libtool, java woes

Jeff Sturm
Sun Apr 8 17:26:00 GMT 2001

I've spent much of my weekend trying to understand why the java testsuite
failures on the release branch.  I have a RH 7 machine that routinely
fails to run the testsuite when built with --enable-threads, while another
with RH 6.something is normal.

The core issue is that the libtool currently installed on the branch does
not preserve order of libraries when linking.  I understand that link
order is complicated by interlibrary dependencies, but even when I attempt
to include -lpthread first in the link command, libtool moves it to dead

That didn't become a problem for libjava until libsupc++ began using CXX
to link:

Until then, -lc didn't appear in deplibs so the link order didn't really

My questions are:

1) Is this a real problem?  I haven't seen anyone else report it.  Is it
likely to be broken only on RH 7 with glibc-2.1.92?  If so, do we try to
fix it or accept that it is broken and not support it?  (In other words,
do we blame gcc or glibc?  There've got to be other RH 7 users who will
try the same thing... I have no idea if glibc 2.2 makes any difference.)

Last I checked there aren't enough results posted to gcc-testresults with
java enabled to give a clear picture.  (And those that are probably don't
have --enable-threads anyway.)  I'd be very happy if I could stop figuring
out why java breaks every week and use what little time I have to fix real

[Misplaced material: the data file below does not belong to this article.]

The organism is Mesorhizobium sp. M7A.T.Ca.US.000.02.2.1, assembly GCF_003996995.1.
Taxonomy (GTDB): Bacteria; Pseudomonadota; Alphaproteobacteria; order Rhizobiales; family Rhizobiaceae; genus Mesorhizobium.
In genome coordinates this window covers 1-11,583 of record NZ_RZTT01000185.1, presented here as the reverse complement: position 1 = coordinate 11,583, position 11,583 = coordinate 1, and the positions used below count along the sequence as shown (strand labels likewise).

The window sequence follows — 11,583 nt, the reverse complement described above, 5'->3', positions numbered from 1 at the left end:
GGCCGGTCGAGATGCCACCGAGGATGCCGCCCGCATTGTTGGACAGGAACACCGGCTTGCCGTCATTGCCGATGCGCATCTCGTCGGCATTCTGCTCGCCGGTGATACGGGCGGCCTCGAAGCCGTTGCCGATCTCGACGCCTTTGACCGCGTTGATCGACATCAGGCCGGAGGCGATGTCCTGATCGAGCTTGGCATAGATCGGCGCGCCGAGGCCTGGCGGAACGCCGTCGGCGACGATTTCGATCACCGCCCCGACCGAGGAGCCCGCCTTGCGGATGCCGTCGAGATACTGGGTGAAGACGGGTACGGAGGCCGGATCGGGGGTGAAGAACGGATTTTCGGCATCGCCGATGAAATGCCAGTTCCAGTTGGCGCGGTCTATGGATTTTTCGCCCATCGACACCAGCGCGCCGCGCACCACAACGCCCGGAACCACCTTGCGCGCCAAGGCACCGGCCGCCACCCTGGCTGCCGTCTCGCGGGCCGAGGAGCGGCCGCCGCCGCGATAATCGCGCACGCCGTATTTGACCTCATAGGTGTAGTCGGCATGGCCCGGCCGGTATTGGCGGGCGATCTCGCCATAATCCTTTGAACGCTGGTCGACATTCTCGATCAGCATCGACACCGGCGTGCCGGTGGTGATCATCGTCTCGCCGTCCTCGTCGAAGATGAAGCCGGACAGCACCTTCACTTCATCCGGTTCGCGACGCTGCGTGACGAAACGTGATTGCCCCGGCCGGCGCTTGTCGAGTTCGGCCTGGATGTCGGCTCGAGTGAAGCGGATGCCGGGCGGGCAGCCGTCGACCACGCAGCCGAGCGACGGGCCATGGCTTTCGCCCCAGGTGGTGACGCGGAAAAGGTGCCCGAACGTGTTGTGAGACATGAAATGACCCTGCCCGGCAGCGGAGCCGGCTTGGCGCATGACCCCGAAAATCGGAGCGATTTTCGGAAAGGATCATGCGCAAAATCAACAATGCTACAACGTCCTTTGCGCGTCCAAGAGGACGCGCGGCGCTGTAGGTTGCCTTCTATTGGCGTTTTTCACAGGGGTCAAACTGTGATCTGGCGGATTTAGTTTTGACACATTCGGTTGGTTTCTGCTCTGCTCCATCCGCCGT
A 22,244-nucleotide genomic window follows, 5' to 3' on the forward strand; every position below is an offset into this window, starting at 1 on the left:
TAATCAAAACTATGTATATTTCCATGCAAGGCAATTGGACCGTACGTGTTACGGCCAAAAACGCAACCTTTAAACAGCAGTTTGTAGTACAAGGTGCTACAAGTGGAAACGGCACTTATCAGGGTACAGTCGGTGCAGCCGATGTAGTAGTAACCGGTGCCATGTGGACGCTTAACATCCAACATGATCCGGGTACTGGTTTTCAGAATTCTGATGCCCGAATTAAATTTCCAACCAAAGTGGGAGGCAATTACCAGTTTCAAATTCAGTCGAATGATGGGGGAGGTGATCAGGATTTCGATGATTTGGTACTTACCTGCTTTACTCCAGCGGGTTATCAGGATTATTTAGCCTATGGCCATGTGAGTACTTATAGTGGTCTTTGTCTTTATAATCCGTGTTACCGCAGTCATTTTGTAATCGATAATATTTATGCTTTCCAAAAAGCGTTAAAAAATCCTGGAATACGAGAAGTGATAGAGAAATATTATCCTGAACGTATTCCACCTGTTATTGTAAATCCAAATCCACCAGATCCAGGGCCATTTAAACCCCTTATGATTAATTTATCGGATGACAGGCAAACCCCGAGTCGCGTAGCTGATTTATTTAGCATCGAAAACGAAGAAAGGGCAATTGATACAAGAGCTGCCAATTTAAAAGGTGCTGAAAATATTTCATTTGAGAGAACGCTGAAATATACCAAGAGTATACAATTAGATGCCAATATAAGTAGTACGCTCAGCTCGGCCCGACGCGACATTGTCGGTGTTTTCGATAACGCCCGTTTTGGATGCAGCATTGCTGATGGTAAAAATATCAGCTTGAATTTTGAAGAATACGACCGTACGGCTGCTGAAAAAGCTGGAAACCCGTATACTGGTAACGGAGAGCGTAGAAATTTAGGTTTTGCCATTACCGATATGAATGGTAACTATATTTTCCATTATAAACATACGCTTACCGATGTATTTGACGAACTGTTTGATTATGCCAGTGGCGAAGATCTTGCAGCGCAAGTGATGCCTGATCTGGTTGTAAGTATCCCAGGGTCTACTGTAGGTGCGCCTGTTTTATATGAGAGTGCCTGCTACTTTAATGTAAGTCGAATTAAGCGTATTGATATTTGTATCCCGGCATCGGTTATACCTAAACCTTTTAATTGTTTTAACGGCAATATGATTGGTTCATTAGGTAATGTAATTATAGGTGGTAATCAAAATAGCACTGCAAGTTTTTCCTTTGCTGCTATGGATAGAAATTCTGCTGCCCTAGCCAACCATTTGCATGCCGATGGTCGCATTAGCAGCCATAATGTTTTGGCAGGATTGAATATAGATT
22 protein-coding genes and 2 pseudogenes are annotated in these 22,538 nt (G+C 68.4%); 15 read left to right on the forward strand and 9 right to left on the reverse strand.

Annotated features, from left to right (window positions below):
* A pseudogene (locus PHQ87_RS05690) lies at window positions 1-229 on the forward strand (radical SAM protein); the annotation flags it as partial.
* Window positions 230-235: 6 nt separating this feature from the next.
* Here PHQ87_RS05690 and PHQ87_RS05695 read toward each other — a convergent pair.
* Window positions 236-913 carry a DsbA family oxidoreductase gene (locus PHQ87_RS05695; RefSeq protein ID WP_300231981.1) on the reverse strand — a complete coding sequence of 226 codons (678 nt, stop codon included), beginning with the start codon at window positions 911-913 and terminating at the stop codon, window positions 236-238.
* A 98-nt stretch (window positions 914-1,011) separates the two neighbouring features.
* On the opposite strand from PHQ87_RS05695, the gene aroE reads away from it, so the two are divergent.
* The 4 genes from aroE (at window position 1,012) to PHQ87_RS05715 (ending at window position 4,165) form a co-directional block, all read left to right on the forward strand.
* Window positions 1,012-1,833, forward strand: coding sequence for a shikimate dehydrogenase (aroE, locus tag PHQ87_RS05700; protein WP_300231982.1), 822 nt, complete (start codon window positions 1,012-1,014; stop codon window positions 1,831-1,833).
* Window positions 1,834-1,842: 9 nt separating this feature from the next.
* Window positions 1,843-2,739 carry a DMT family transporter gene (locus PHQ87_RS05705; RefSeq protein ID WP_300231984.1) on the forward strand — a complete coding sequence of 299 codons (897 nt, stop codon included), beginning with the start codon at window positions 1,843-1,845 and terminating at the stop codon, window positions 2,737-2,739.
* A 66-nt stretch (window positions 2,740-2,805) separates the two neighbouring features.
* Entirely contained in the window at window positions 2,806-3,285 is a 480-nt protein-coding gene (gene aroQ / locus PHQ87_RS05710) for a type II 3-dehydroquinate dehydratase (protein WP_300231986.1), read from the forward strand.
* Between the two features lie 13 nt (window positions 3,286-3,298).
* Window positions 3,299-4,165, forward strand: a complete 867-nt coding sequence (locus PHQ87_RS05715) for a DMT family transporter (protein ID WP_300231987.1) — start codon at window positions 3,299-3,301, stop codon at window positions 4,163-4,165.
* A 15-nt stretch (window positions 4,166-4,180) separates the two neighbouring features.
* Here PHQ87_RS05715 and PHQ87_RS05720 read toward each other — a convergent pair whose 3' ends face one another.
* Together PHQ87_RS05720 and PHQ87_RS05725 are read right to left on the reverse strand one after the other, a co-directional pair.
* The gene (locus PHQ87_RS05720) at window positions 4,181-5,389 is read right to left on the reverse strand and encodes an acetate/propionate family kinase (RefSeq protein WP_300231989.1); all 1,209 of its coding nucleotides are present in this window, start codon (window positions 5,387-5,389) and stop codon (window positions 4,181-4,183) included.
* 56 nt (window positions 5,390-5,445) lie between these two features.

problems... <sigh>

2) If we do want to fix it, do we attempt to change libtool or work around
it?  I'm not suggesting we revert the patch because it is important for

My feeling is that allowing libtool to muck with the link order is asking
for trouble, but I scarcely know libtool, so somebody please feel free to
tell me I am wrong.

3) Is it a good idea long-term to continue this interdependence between
libstdc++ and libjava?  It is a little unusual in that the other language
runtimes are independent.  There is a danger that those working on
libstdc++ might never test gcj before submitting patches.  I'd bet not
everyone who submits patches to libsupc++ realizes they are affecting

I understand why the two language frontends are codependent.  But very
little of the language runtimes are actually shared.  If those pieces
moved to libjava there might be fewer problems ahead.  Besides, it is not
clear to me why libsupc++ ought to be shared... gcj and g++ have distinct
requirements for object allocation, EH, etc.  The bits that must be shared
are in libgcc_s, right?

4) Will --enable-threads ever be the default?  As long as the majority of
users build and test without it, some bugs will go unnoticed.  Java is
different than the other languages in that it is almost useless without

5) Looking for a workaround I stumbled across the -pthread option
to gcc.  This doesn't appear in any documentation that I could find,
though it does the right thing by forcing -lpthread to come before other
libraries.  Unfortunately it is specific to Linux.  Other platforms use a
variety of options (-mthreads, -pthreads, -threads) to do the same
thing.  Is there any value to a common argument that means use the
prevailing thread library available?  If not, should these all go away?


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